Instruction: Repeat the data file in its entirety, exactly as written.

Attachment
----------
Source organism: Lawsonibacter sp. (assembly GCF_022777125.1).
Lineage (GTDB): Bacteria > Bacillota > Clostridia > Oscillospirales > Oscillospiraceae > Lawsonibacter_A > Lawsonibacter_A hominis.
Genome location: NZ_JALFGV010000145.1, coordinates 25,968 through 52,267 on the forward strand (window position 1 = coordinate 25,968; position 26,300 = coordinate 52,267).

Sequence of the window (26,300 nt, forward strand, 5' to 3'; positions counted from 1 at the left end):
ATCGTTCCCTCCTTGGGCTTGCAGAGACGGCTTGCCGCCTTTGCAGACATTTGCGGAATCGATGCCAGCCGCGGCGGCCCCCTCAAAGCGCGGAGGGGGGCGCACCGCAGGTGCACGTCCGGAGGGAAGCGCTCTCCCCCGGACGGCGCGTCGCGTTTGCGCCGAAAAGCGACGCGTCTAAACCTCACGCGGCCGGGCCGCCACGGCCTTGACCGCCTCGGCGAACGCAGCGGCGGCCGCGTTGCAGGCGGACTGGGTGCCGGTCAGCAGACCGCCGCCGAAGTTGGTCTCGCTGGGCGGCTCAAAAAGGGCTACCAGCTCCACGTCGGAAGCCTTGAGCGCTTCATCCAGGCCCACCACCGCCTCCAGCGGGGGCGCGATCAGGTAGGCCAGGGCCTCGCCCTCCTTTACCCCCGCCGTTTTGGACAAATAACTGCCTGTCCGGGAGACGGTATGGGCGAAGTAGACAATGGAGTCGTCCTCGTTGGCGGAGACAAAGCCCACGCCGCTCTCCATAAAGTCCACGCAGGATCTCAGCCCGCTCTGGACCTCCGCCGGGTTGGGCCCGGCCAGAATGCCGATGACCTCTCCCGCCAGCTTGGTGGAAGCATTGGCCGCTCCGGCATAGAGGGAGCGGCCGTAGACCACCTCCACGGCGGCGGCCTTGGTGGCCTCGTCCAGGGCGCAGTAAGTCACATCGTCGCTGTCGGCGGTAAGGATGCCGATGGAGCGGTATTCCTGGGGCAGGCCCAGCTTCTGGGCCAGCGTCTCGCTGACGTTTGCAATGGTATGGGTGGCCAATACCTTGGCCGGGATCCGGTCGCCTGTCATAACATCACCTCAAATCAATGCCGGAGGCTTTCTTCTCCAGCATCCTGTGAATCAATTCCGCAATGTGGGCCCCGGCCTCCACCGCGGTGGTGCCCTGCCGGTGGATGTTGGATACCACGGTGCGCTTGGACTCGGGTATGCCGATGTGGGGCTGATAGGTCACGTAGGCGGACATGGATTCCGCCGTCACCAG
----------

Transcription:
Source organism: Lawsonibacter sp. (assembly GCF_022777125.1).
Lineage (GTDB): Bacteria > Bacillota > Clostridia > Oscillospirales > Oscillospiraceae > Lawsonibacter_A > Lawsonibacter_A hominis.
Genome location: NZ_JALFGV010000145.1, coordinates 25,968 through 52,267 on the forward strand (window position 1 = coordinate 25,968; position 26,300 = coordinate 52,267).

Sequence of the window (26,300 nt, forward strand, 5' to 3'; positions counted from 1 at the left end):
ATCGTTCCCTCCTTGGGCTTGCAGAGACGGCTTGCCGCCTTTGCAGACATTTGCGGAATCGATGCCAGCCGCGGCGGCCCCCTCAAAGCGCGGAGGGGGGCGCACCGCAGGTGCACGTCCGGAGGGAAGCGCTCTCCCCCGGACGGCGCGTCGCGTTTGCGCCGAAAAGCGACGCGTCTAAACCTCACGCGGCCGGGCCGCCACGGCCTTGACCGCCTCGGCGAACGCAGCGGCGGCCGCGTTGCAGGCGGACTGGGTGCCGGTCAGCAGACCGCCGCCGAAGTTGGTCTCGCTGGGCGGCTCAAAAAGGGCTACCAGCTCCACGTCGGAAGCCTTGAGCGCTTCATCCAGGCCCACCACCGCCTCCAGCGGGGGCGCGATCAGGTAGGCCAGGGCCTCGCCCTCCTTTACCCCCGCCGTTTTGGACAAATAACTGCCTGTCCGGGAGACGGTATGGGCGAAGTAGACAATGGAGTCGTCCTCGTTGGCGGAGACAAAGCCCACGCCGCTCTCCATAAAGTCCACGCAGGATCTCAGCCCGCTCTGGACCTCCGCCGGGTTGGGCCCGGCCAGAATGCCGATGACCTCTCCCGCCAGCTTGGTGGAAGCATTGGCCGCTCCGGCATAGAGGGAGCGGCCGTAGACCACCTCCACGGCGGCGGCCTTGGTGGCCTCGTCCAGGGCGCAGTAAGTCACATCGTCGCTGTCGGCGGTAAGGATGCCGATGGAGCGGTATTCCTGGGGCAGGCCCAGCTTCTGGGCCAGCGTCTCGCTGACGTTTGCAATGGTATGGGTGGCCAATACCTTGGCCGGGATCCGGTCGCCTGTCATAACATCACCTCAAATCAATGCCGGAGGCTTTCTTCTCCAGCATCCTGTGAATCAATTCCGCAATGTGGGCCCCGGCCTCCACCGCGGTGGTGCCCTGCCGGTGGATGTTGGATACCACGGTGCGCTTGGACTCGGGTATGCCGATGTGGGGCTGATAGGTCACGTAGGCGGACATGGATTCCGCCGTCACCAG